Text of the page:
Treatment of solar lentigines

      Therapy for solar lentigines is diverse but can be divided into two broad categories: physical therapy and topical therapy. Physical therapies are frequently used with excellent clinical success rates, but this has to be balanced against associated side effects and recurrence rates with certain therapies. A range of topical therapies have been used and, more recently, fixed combinations of topical agents have been investigated. The Pigmentary Disorders Academy undertook to evaluate the clinical efficacy of the different treatments of solar lentigines in order to generate a consensus statement on their management. Clinical papers published during the past 20 years were identified through MEDLINE searches and methodology and outcome were assessed according to guidelines adapted from the US Preventive Services Task Force (USPSTF) on health care. The consensus of the group was that first-line therapy for solar lentigines was ablative therapy with cryotherapy. Although no large-scale studies have been completed, there is also good evidence to suggest that lasers are an effective treatment. An alternative to ablative therapy is topical therapy and there is good evidence to support the use of a fixed double combination, as well as retinoids, such as adapalene and tretinoin. Topical therapy can also be considered as maintenance therapy after the primary therapy has been applied. Because of the diversity of scoring systems used in the assessment of treatment outcome, the group recommends the development of treatment guidelines.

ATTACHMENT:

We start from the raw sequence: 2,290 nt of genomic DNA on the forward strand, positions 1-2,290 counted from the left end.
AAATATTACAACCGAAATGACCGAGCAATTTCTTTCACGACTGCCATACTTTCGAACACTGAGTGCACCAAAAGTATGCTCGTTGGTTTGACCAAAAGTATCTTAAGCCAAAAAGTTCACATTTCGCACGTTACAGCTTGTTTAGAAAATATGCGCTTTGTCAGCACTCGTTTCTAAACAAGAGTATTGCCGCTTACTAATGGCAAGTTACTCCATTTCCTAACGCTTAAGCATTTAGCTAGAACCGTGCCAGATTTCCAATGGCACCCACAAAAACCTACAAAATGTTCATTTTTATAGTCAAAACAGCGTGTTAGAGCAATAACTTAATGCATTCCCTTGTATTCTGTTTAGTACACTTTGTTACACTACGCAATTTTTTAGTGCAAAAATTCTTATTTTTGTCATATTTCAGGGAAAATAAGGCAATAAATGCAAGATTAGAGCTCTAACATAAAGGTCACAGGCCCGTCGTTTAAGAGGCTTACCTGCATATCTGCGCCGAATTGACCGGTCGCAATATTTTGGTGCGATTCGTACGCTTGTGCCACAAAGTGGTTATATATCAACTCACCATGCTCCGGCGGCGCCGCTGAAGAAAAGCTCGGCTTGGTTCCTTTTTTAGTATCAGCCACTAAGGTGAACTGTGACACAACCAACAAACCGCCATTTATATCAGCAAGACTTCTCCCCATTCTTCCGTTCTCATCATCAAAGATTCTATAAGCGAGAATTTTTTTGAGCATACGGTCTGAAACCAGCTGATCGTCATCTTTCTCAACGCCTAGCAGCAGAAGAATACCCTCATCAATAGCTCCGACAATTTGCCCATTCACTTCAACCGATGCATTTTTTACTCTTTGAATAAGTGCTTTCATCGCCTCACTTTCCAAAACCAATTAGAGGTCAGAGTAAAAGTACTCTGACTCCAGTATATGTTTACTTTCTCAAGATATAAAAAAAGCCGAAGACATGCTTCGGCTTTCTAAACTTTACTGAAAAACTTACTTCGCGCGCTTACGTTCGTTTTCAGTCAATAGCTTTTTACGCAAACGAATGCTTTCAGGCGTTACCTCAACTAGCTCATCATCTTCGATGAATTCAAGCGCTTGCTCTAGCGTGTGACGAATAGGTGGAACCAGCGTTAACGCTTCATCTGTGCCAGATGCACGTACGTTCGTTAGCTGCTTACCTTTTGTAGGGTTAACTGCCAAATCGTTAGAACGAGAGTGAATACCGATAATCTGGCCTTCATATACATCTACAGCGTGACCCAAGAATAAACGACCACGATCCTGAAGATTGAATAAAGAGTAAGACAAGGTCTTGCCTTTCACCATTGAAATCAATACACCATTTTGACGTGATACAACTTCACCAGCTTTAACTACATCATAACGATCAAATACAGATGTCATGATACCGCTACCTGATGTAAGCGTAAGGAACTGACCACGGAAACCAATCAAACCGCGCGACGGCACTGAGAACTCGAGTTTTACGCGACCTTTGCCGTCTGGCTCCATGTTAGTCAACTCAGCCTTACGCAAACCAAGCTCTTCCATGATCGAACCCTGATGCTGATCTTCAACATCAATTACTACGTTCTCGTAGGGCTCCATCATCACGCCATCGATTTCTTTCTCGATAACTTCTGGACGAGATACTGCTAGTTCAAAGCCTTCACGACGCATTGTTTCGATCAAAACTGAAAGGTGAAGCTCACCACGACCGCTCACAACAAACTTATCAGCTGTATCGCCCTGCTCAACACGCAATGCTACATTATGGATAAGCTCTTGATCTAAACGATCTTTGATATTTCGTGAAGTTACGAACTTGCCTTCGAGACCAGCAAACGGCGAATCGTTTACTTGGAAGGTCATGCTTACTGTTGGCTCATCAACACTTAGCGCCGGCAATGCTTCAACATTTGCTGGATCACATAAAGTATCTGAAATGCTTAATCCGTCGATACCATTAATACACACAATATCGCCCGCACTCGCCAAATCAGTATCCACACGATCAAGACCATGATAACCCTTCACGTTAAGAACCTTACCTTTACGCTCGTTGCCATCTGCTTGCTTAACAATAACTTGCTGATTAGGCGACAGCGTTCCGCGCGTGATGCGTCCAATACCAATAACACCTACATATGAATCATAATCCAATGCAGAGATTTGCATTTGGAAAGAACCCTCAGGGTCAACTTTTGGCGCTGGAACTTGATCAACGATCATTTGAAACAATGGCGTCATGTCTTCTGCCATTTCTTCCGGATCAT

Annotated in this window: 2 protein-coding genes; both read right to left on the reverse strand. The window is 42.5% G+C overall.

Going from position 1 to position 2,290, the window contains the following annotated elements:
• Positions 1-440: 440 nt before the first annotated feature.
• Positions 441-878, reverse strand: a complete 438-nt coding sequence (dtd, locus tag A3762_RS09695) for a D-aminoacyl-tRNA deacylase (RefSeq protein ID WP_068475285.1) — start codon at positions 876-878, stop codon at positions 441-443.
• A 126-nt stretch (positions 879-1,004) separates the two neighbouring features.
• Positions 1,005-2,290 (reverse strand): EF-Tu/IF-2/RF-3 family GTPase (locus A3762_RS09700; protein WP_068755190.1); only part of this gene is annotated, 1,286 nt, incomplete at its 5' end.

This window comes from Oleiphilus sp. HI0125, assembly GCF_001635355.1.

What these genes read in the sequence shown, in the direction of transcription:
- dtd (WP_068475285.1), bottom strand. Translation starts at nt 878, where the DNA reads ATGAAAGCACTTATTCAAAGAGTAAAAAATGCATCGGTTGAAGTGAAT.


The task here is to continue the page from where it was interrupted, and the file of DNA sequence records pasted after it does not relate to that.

Abbreviations used:

      4HA (4-hydroxyanisole), HQ (hydroquinone), IPL (intense pulsed light), PDA (Pigmentary Disorders Academy), RA (retinoic acid (tretinoin)), TCA (trichloroacetic acid), VLP (Versapulse long-pulse [Nd:YAG 532-nm laser]), VQS (Versapulse Q-switched [Nd:YAG 532-nm laser])
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